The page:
Dr. Jasper Lamar Callaway, 1939-1975
Dr. Callaway was associated with Duke University Medical Center since its beginning. He graduated with the Medical School’s first class in 1933 at the age of 22. On July 1, 1937, he joined the Duke University Medical Center staff as its first dermatologist.
In 1939, Dr. Callaway was named the first chief of dermatology at Duke University Medical Center, a position he held for almost 36 years. In 1967, he was named James B. Duke Professor of Dermatology in recognition of his unique contribution to Duke University and dermatology.
During his career, Dr. Callaway served as president of the American Academy of Dermatology, the American Dermatological Association, the American Board of Dermatology, and the Society of Investigative Dermatology. He is author or co-author of more than 160 scholarly publications.
In 1972, the American Academy of dermatology awarded Dr. Callaway its Gold Medal, only the eighth awarded since the founding of the Academy in 1938. Of the more than 75 physicians Dr. Callaway has trained as dermatologists, nine have become head of departments of dermatology at other medical schools. Under his leadership, Duke University Medical Center’s division of Dermatology has achieved and maintained national recognition for excellence in patient care, teaching and research.
Dr. Gerald Lazarus, 1975-1982
Dr. Gerald Lazarus became the second chief of the Division of Dermatology in 1975. He came to Duke after having previously served as the Head of the Section of Dermatology at Montefoiore Hospital in New York. Dr. Lazarus received his Dermatology training at Harvard Medical School and was Carl Herzog Fellow and Visiting Scientist at the University of Cambridge in Cambridge England.
Dr. Larazus is an expert in the role of proteinases in the pathogenesis of inflammatory diseases of the skin and in wound healing. Dr. Lazarus along with Drs. Lowell Goldsmith, Brian Jegasoth and Sheldon Pinnell were instrumental in increasing dermatologic research in the Division of Dermatology. In addition, during his time at Duke Dr. Lazarus was instrumental in training numerous academic dermatologist.
In 1977, Dr. Lazarus was named as the first J. Lamar Callaway Professor of Dermatology. In 1982, Dr. Lazarus left Duke to become the Milton B Hartzell Professor and Chairman of the Department of Dermatology at the University of Pennsylvania. In 1993, Dr. Lazarus became Dean of the University of California, Davis School of Medicine.
In 1999, Dr. Lazarus was Visiting Professor at the Peking Union Medical College and Hospital in Peking, China. In 2002, he joined the Department of Dermatology at John Hopkins University School of Medicine where he is director of the Johns Hopkins Wound Center. Dr. Lazarus is the recipient of the Marion Sulzberger Memorial Award from the American Academy of Dermatology and the Montagna Award Lectureship from the Society of Investigative Dermatology.
Dr. Lazarus has served many leadership roles in the American Academy of Dermatology and Society of Investigative Dermatology, including serving as President of the SID in 1997. Dr. Lazarus continues to be closely associated with Duke Dermatology serving as a frequent Visiting Professor and consultant.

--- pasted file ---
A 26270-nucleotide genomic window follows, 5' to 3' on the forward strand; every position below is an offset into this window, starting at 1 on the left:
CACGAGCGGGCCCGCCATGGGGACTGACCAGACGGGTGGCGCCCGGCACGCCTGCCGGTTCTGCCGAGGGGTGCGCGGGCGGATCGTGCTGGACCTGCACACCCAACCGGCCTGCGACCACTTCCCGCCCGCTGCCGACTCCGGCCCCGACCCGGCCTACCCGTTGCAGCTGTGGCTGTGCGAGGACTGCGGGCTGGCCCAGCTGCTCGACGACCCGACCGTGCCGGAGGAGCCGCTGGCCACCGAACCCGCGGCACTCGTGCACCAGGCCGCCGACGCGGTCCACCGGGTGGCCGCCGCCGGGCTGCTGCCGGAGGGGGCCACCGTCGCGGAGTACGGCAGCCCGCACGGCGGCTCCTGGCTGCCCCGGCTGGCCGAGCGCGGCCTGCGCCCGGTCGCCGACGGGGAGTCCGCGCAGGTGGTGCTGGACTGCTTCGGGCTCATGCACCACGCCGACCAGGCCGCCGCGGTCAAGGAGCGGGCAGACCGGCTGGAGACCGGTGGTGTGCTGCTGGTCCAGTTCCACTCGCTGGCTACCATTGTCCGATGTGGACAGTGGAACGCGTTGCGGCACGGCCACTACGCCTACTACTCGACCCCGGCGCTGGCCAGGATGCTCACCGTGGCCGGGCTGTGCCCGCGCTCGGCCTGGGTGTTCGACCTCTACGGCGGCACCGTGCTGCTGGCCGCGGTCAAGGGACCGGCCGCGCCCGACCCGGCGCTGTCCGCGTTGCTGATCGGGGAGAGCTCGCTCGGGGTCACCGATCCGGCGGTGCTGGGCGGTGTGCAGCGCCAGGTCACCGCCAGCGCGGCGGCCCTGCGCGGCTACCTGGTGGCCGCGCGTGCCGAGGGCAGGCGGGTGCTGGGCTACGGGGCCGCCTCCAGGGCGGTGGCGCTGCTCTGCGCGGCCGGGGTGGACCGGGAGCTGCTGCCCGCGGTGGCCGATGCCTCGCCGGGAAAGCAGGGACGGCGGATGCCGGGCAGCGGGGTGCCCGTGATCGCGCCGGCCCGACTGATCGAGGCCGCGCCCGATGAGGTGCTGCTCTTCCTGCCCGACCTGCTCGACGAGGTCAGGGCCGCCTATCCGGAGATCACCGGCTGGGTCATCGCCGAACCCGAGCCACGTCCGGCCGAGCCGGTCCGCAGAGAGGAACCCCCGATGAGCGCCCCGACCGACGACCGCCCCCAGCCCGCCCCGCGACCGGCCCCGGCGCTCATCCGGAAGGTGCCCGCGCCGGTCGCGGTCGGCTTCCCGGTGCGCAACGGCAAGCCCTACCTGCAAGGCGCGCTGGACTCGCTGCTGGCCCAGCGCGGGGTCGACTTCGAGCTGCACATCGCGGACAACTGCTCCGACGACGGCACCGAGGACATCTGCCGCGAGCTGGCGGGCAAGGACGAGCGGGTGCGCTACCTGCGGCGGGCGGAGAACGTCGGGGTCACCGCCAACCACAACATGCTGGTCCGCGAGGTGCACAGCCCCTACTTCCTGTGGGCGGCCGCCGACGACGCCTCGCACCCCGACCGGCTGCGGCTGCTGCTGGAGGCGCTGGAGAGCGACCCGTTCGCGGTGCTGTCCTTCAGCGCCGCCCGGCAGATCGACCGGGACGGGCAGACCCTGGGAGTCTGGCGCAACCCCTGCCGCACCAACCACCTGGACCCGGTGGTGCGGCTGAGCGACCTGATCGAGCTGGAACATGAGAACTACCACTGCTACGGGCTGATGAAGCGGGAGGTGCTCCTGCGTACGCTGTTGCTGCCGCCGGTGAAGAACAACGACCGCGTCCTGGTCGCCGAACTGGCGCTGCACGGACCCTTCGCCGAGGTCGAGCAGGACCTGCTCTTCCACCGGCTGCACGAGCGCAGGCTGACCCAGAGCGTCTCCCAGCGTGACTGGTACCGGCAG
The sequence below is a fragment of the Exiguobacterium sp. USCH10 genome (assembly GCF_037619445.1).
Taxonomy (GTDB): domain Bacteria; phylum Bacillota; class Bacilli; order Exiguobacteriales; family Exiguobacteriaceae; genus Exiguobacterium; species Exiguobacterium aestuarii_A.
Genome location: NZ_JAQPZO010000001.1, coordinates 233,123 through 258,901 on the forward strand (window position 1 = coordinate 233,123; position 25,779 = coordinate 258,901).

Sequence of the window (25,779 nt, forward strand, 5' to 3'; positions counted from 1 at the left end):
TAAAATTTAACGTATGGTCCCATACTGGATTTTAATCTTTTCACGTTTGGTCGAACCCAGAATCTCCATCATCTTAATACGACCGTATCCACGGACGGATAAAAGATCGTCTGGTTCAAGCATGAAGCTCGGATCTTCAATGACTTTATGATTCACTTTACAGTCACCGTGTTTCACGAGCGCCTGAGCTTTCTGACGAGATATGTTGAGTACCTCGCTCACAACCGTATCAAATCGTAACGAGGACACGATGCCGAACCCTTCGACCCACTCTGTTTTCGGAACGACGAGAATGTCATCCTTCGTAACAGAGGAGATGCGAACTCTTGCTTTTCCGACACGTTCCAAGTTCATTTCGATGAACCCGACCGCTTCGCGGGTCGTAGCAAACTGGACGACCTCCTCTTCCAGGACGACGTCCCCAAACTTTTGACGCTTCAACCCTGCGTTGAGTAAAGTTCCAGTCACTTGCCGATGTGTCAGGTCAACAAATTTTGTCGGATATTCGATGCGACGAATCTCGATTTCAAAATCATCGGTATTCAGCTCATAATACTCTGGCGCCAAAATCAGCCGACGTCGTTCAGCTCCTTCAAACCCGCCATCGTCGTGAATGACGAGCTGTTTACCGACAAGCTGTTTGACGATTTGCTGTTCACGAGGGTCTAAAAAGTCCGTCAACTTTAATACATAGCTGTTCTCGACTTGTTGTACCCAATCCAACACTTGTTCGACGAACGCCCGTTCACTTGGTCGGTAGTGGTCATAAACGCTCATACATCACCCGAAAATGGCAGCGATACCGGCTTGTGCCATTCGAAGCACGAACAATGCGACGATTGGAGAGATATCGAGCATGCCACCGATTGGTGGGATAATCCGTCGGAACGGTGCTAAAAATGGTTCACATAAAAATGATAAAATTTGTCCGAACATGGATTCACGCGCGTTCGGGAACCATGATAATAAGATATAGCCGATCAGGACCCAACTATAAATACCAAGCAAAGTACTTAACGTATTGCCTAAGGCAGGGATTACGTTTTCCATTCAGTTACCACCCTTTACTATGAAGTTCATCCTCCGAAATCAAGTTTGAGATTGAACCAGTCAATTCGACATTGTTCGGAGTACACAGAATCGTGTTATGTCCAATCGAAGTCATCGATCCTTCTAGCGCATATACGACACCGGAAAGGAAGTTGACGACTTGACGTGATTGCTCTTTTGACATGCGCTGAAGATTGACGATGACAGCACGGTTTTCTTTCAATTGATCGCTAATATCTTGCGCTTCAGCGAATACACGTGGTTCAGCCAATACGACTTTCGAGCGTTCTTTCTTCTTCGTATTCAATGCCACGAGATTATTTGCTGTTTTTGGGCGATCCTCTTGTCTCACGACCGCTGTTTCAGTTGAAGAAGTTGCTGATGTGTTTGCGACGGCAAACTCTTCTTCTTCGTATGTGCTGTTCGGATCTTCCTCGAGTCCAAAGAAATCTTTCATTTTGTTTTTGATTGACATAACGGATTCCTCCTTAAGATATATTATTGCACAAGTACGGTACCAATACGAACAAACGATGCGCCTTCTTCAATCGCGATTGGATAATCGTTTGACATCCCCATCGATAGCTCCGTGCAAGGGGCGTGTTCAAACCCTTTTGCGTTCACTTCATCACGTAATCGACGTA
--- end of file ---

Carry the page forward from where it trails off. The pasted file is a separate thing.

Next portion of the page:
Dr. Sheldon Pinnell, 1982-1997
As chief of the Division of Dermatology from 1982 to 1997, Dr. Sheldon R. Pinnell led major advances in the understanding of skin biology and the pathogenesis of skin diseases. He also trained and mentored many medical students, residents, and faculty in the art of science of dermatology.
Early in his career, Dr. Pinnell made seminal contributions to the understanding of Ehlers-Danlos Syndrome and the role of vitamin C in collagen biosynthesis. More recently, his work has focused on the topical application of antioxidants for protection against skin cancer and photo-aging.
Dr. Pinnell is the founder of three companies: Fibrogen in San Francisco, which designs anti-fibrotic drugs, particularly those that present scarring; SkinCeuticals, a skin care company in Dallas; and SkinResearch, which makes skin cancer prevention products. A graduate of Duke University's Trinity College, he earned his medical degree at Yale Unviersity and trained at the University of Minnesota Hospital, the National Institute of Health, Massachusetts General Hospital, and Max Planck Institute for Biochemistry in West Germany.
Dr. Pinnell joined Duke's Department of Medicine in 1973 as an associate professor and investigator for the Howard Hughes Medical Institute. He is a diplomat of the American Board of Dermatology and a member of the American Academy of Dermatology.
Dr. Russell P. Hall, 1997-Present
Dr. Russell Hall is the J. Lamar Callaway Professor of Dermatology professor of immunology, and the chair of the newly created Department of Dermatology at Duke. He joined Duke’s faculty as assistant professor of medicine in 1984 after residencies in internal medicine and dermatology at the University of Missouri – Columbia and Johns Hopkins, as well as five combined years in the Dermatology branch of the National Cancer Institute. He previously served as the deputy editor for the Journal of Investigative Dermatology and is currently the secretary-treasurer for the Society for Investigative Dermatology. He and his wife, Jean, also a physician, have two children.